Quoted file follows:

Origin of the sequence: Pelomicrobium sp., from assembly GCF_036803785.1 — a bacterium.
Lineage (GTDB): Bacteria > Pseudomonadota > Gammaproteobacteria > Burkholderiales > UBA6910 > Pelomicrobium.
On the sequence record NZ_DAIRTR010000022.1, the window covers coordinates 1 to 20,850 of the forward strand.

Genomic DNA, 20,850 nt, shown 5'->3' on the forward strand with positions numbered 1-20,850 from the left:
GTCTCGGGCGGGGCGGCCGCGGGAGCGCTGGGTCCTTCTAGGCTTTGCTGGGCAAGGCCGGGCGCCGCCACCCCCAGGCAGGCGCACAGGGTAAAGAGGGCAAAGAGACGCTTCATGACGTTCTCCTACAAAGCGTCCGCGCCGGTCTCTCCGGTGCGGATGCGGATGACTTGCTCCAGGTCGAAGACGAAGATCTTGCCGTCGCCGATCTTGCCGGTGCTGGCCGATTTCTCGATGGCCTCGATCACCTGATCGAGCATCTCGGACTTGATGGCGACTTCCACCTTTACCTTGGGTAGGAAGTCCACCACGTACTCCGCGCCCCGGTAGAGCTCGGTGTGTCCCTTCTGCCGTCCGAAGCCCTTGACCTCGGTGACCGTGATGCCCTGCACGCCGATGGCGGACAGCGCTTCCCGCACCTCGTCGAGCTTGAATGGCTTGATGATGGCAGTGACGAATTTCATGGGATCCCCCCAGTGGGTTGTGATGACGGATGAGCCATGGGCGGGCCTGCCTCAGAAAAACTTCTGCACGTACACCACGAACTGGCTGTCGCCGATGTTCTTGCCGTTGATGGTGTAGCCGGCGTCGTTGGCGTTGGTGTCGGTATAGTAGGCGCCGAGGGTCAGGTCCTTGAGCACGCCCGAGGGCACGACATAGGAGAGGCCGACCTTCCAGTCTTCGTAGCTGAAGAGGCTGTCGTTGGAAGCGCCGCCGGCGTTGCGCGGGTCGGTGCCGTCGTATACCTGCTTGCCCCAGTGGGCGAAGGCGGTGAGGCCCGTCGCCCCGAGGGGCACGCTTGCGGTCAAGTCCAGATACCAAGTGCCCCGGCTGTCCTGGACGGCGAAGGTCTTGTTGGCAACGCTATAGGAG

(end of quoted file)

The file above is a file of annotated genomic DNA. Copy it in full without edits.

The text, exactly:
Origin of the sequence: Pelomicrobium sp., from assembly GCF_036803785.1 — a bacterium.
Lineage (GTDB): Bacteria > Pseudomonadota > Gammaproteobacteria > Burkholderiales > UBA6910 > Pelomicrobium.
On the sequence record NZ_DAIRTR010000022.1, the window covers coordinates 1 to 20,850 of the forward strand.

Genomic DNA, 20,850 nt, shown 5'->3' on the forward strand with positions numbered 1-20,850 from the left:
GTCTCGGGCGGGGCGGCCGCGGGAGCGCTGGGTCCTTCTAGGCTTTGCTGGGCAAGGCCGGGCGCCGCCACCCCCAGGCAGGCGCACAGGGTAAAGAGGGCAAAGAGACGCTTCATGACGTTCTCCTACAAAGCGTCCGCGCCGGTCTCTCCGGTGCGGATGCGGATGACTTGCTCCAGGTCGAAGACGAAGATCTTGCCGTCGCCGATCTTGCCGGTGCTGGCCGATTTCTCGATGGCCTCGATCACCTGATCGAGCATCTCGGACTTGATGGCGACTTCCACCTTTACCTTGGGTAGGAAGTCCACCACGTACTCCGCGCCCCGGTAGAGCTCGGTGTGTCCCTTCTGCCGTCCGAAGCCCTTGACCTCGGTGACCGTGATGCCCTGCACGCCGATGGCGGACAGCGCTTCCCGCACCTCGTCGAGCTTGAATGGCTTGATGATGGCAGTGACGAATTTCATGGGATCCCCCCAGTGGGTTGTGATGACGGATGAGCCATGGGCGGGCCTGCCTCAGAAAAACTTCTGCACGTACACCACGAACTGGCTGTCGCCGATGTTCTTGCCGTTGATGGTGTAGCCGGCGTCGTTGGCGTTGGTGTCGGTATAGTAGGCGCCGAGGGTCAGGTCCTTGAGCACGCCCGAGGGCACGACATAGGAGAGGCCGACCTTCCAGTCTTCGTAGCTGAAGAGGCTGTCGTTGGAAGCGCCGCCGGCGTTGCGCGGGTCGGTGCCGTCGTATACCTGCTTGCCCCAGTGGGCGAAGGCGGTGAGGCCCGTCGCCCCGAGGGGCACGCTTGCGGTCAAGTCCAGATACCAAGTGCCCCGGCTGTCCTGGACGGCGAAGGTCTTGTTGGCAACGCTATAGGAG